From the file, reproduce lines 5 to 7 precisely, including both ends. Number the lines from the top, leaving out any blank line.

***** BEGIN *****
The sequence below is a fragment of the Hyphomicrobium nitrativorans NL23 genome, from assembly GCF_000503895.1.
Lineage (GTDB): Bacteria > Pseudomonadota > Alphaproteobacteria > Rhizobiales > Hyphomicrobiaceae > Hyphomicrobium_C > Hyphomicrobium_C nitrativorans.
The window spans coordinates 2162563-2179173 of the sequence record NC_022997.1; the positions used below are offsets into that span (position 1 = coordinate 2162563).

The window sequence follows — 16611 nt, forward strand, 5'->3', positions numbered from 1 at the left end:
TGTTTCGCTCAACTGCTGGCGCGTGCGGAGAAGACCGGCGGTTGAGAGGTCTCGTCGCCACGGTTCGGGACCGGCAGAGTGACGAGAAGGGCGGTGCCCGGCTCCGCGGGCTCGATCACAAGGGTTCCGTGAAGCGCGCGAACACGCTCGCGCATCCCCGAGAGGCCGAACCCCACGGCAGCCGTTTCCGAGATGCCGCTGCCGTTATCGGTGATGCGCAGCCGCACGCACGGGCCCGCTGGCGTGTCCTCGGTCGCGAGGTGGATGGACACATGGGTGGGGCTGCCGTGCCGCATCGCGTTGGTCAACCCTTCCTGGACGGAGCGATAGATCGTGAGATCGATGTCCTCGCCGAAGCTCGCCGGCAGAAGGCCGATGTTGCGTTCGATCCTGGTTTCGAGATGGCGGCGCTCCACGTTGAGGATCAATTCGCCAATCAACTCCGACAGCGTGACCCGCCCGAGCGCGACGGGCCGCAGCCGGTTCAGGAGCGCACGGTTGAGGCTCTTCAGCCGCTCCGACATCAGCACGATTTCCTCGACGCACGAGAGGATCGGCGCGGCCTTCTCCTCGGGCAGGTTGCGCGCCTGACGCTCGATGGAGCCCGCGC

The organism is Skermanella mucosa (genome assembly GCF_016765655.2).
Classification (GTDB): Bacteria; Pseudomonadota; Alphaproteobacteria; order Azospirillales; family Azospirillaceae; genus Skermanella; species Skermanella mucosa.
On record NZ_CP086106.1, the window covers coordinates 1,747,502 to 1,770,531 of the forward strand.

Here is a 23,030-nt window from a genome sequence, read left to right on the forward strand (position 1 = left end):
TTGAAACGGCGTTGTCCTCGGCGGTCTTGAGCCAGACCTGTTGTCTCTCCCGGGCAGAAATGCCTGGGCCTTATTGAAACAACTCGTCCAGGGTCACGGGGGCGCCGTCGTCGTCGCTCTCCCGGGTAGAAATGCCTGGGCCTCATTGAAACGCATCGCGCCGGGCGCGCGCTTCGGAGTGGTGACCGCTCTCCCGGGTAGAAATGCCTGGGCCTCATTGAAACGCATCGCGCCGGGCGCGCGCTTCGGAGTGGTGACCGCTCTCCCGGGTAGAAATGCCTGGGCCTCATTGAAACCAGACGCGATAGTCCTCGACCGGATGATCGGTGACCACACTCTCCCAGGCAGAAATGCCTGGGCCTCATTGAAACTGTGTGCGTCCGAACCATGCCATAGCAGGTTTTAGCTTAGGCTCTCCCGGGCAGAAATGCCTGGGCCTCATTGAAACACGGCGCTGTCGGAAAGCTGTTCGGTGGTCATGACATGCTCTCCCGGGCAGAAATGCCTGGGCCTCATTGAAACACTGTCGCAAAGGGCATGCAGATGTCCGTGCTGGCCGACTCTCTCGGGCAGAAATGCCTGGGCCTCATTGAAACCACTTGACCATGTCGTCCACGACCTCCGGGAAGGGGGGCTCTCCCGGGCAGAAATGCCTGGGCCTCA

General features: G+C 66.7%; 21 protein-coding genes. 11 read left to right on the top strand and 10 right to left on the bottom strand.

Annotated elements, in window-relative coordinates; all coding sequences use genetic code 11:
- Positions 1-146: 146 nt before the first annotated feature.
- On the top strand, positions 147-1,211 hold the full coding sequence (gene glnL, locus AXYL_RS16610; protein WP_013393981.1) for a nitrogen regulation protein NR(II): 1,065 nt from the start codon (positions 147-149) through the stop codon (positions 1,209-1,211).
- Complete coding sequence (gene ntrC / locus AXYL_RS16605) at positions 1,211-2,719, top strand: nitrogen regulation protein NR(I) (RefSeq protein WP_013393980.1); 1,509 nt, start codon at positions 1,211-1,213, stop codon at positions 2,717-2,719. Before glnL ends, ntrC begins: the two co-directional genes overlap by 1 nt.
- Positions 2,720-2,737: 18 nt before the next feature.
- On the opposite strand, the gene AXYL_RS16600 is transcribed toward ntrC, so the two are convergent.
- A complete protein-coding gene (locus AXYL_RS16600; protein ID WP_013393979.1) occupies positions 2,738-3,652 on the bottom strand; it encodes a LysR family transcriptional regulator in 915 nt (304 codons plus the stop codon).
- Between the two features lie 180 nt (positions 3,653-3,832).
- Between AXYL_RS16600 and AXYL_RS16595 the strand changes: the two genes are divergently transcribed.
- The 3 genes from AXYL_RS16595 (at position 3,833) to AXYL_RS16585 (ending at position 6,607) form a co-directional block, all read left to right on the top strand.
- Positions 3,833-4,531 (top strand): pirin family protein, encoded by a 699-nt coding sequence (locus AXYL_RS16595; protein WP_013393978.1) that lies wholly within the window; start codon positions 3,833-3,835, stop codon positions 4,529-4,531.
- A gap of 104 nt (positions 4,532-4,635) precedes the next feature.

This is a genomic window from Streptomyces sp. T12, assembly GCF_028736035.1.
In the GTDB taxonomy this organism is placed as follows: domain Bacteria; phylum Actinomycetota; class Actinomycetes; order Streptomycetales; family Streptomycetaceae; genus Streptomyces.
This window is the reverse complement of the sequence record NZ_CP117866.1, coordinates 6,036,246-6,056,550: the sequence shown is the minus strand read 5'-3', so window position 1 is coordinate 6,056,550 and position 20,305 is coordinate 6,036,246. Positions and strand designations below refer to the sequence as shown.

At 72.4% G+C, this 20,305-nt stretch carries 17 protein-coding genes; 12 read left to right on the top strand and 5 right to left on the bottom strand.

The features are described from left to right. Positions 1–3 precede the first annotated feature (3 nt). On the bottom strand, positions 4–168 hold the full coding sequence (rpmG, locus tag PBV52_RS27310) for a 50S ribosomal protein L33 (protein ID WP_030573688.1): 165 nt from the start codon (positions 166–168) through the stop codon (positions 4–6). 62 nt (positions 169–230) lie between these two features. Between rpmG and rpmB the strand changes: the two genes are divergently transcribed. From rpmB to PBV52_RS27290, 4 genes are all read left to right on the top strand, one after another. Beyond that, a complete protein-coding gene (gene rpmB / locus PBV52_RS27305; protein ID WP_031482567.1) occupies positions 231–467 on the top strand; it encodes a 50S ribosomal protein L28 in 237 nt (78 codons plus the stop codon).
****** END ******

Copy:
TGTTTCGCTCAACTGCTGGCGCGTGCGGAGAAGACCGGCGGTTGAGAGGTCTCGTCGCCACGGTTCGGGACCGGCAGAGTGACGAGAAGGGCGGTGCCCGGCTCCGCGGGCTCGATCACAAGGGTTCCGTGAAGCGCGCGAACACGCTCGCGCATCCCCGAGAGGCCGAACCCCACGGCAGCCGTTTCCGAGATGCCGCTGCCGTTATCGGTGATGCGCAGCCGCACGCACGGGCCCGCTGGCGTGTCCTCGGTCGCGAGGTGGATGGACACATGGGTGGGGCTGCCGTGCCGCATCGCGTTGGTCAACCCTTCCTGGACGGAGCGATAGATCGTGAGATCGATGTCCTCGCCGAAGCTCGCCGGCAGAAGGCCGATGTTGCGTTCGATCCTGGTTTCGAGATGGCGGCGCTCCACGTTGAGGATCAATTCGCCAATCAACTCCGACAGCGTGACCCGCCCGAGCGCGACGGGCCGCAGCCGGTTCAGGAGCGCACGGTTGAGGCTCTTCAGCCGCTCCGACATCAGCACGATTTCCTCGACGCACGAGAGGATCGGCGCGGCCTTCTCCTCGGGCAGGTTGCGCGCCTGACGCTCGATGGAGCCCGCGC

The organism is Skermanella mucosa (genome assembly GCF_016765655.2).
Classification (GTDB): Bacteria; Pseudomonadota; Alphaproteobacteria; order Azospirillales; family Azospirillaceae; genus Skermanella; species Skermanella mucosa.